Post-COVID-19 was dichotomized into “yes” and “no.” We identified post-COVID-19 based on the WHO definition2. We asked the question: “What symptoms do you have?” Participants could choose multiple answers from the options of symptoms based on the WHO definition of post-COVID-19. Responses were categorized as “yes” when participants chose any one of these considered physical symptoms (menstrual and period problems, altered smell, altered taste, blurred vision, chest pain, cough, dizziness, fatigue, [intermittent] fever, gastrointestinal issues [diarrhea, constipation, or acid reflux], headache, muscle pain or spasms or neuralgias, shortness of breath, tachycardia or palpitations, and tinnitus and other hearing issues). Post-COVID-19 that participants described in the open-ended section were reviewed by four researchers and allocated the type of symptoms they should be applied to.
Preexisting psychiatric disorders
Preexisting psychiatric disorders were categorized by the answers to the question: “Have you ever been diagnosed with or experienced psychiatric problems before the COVID-19 pandemic?” Participants chose multiple answers from the following options of symptoms: “Nothing,” “Depressive disorder,” “Bipolar disorder,” “Panic attack or panic disorder,” “Anxiety disorder or anxiety-related problems (e.g., hypersensitivity, worry, fear, obsessive–compulsive symptoms),” “Alcohol use disorder or alcohol abuse/dependence,” “The use of illicit substances or psychotropics without prescription,” “Burnout syndrome,” and “Others” (with an optional comment field). Preexisting psychiatric disorders were dichotomized into “yes” and “no” based on the Diagnostic and Statistical Manual of Mental Disorders Fifth Edition (DSM-5)18. Those who chose any one of these disorders (depressive disorder, bipolar disorder, panic attack or panic disorder, anxiety disorder, or anxiety-related problems [e.g., hypersensitivity, worry, fear, and obsessive–compulsive symptoms]) were categorized into the group “yes” preexisting psychiatric disorders. Those who chose options only “Nothing,” “The use of illicit substances or psychotropics without prescription,” or “Burnout syndrome” were categorized into the group “no” preexisting psychiatric disorders. We considered that “The use of illicit substances or psychotropics without prescription” did not meet the diagnostic criteria for alcohol use disorder without the information on duration, amount of use, and symptoms. Moreover, the DSM-5 does not include Burnout syndrome. Among those who chose only “Others,” those whose comments in the comment field matched the DSM-5 diagnosis were categorized into the group “yes” preexisting psychiatric disorders.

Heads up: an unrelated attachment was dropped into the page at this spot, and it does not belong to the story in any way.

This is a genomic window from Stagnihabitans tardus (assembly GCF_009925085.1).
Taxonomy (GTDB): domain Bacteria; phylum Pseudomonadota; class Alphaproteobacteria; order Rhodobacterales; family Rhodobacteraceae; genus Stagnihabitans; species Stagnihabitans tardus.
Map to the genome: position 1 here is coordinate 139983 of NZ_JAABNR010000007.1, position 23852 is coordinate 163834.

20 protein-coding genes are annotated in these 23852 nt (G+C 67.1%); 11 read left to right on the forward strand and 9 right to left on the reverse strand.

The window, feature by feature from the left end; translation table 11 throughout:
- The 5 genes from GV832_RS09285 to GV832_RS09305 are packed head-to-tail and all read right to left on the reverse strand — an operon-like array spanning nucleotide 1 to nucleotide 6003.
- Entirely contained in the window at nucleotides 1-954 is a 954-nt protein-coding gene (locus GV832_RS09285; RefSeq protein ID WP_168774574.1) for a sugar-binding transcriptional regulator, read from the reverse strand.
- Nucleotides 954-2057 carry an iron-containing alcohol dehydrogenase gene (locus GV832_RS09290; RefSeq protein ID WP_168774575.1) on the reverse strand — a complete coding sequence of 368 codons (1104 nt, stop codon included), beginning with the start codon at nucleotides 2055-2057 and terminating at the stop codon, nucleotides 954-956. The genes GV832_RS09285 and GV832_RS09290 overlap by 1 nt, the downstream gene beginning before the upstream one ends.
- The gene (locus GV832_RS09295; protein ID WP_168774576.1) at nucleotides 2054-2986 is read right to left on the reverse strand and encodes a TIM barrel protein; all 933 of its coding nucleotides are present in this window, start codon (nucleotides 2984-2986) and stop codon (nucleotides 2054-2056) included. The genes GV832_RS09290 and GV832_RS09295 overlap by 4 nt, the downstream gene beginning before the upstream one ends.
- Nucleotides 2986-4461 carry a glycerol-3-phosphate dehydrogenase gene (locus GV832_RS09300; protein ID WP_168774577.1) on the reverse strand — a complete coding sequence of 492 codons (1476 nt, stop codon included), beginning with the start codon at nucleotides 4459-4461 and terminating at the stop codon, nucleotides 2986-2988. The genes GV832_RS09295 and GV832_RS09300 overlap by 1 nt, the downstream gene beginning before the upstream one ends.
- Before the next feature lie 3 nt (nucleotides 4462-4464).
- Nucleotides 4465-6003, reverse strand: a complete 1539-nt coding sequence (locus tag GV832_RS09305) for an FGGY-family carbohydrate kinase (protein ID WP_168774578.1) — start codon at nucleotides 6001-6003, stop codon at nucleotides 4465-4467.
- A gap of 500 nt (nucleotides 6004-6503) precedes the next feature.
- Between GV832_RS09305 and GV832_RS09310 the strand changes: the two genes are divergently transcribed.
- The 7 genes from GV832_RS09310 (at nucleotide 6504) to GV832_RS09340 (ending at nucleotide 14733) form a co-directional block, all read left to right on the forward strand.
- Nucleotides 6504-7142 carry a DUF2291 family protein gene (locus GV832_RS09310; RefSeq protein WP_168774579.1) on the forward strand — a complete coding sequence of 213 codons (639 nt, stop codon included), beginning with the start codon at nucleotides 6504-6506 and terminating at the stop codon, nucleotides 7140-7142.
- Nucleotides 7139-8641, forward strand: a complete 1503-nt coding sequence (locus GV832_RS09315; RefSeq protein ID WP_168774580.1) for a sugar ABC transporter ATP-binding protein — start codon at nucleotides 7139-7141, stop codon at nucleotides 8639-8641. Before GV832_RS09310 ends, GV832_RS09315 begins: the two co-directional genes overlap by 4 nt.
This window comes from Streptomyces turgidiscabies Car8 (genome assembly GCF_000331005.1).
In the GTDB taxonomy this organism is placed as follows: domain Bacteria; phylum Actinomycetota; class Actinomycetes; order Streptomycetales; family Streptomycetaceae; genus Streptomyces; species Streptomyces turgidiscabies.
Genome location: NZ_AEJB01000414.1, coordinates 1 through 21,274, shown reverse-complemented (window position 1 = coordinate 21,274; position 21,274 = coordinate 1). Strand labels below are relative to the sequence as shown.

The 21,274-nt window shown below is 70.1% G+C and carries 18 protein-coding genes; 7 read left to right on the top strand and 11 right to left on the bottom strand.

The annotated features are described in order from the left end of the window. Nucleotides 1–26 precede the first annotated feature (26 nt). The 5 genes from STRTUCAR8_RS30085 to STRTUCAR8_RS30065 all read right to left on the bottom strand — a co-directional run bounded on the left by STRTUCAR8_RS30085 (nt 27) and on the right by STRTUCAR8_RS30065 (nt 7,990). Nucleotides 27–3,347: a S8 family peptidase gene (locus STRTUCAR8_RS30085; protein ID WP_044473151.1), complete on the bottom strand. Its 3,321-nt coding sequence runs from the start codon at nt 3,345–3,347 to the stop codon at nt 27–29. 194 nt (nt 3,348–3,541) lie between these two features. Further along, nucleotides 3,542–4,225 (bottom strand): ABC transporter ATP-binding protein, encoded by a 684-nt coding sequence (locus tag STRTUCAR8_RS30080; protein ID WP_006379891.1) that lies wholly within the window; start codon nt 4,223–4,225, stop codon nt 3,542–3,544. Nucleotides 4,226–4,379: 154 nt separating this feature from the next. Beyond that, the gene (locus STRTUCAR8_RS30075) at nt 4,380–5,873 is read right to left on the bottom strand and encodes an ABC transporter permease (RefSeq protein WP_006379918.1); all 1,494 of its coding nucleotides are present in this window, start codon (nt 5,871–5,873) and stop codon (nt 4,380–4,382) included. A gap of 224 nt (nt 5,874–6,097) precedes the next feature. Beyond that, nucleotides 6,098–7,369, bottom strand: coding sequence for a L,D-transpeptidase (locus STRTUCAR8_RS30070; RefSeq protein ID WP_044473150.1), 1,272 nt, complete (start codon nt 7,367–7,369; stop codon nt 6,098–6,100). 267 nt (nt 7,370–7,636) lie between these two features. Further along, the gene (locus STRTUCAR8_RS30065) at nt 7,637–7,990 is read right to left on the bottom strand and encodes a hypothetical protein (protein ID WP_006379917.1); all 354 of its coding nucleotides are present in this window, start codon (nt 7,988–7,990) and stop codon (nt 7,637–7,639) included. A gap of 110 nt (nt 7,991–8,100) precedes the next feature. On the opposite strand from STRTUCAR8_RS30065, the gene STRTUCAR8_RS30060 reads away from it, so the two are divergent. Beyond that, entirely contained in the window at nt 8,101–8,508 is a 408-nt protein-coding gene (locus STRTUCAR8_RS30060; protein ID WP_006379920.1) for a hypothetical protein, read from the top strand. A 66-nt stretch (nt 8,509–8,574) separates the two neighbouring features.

Covariates were selected based on the basis of previous studies of associated factors of post-COVID1918,19,20,22 and psychiatric disorders.
Psychological distress was measured using K623. It consists of six items assessing the frequency of psychological distress occurring in the last 30 days. The response choices are from 0 (none of the time) to 4 (all of the time), and the total score ranges from 0 to 24. The total scores of K6 were categorized as follows: no (≤ 4), slight or moderate (5–12), and severe (≥ 13).
Generalized Anxiety Disorder-7 (GAD-7)
Anxiety symptom was measured using GAD-724. It consists of seven items assessing the frequency of symptoms of anxiety occurring in the last 2 weeks. The response choices are from 0 (not at all) to 3 (nearly every day), and the total score ranges from 0 to 21. The GAD-7 total scores were categorized as follows: no (≤ 4), slight (5–9), moderate (10–14), and severe (≥ 15).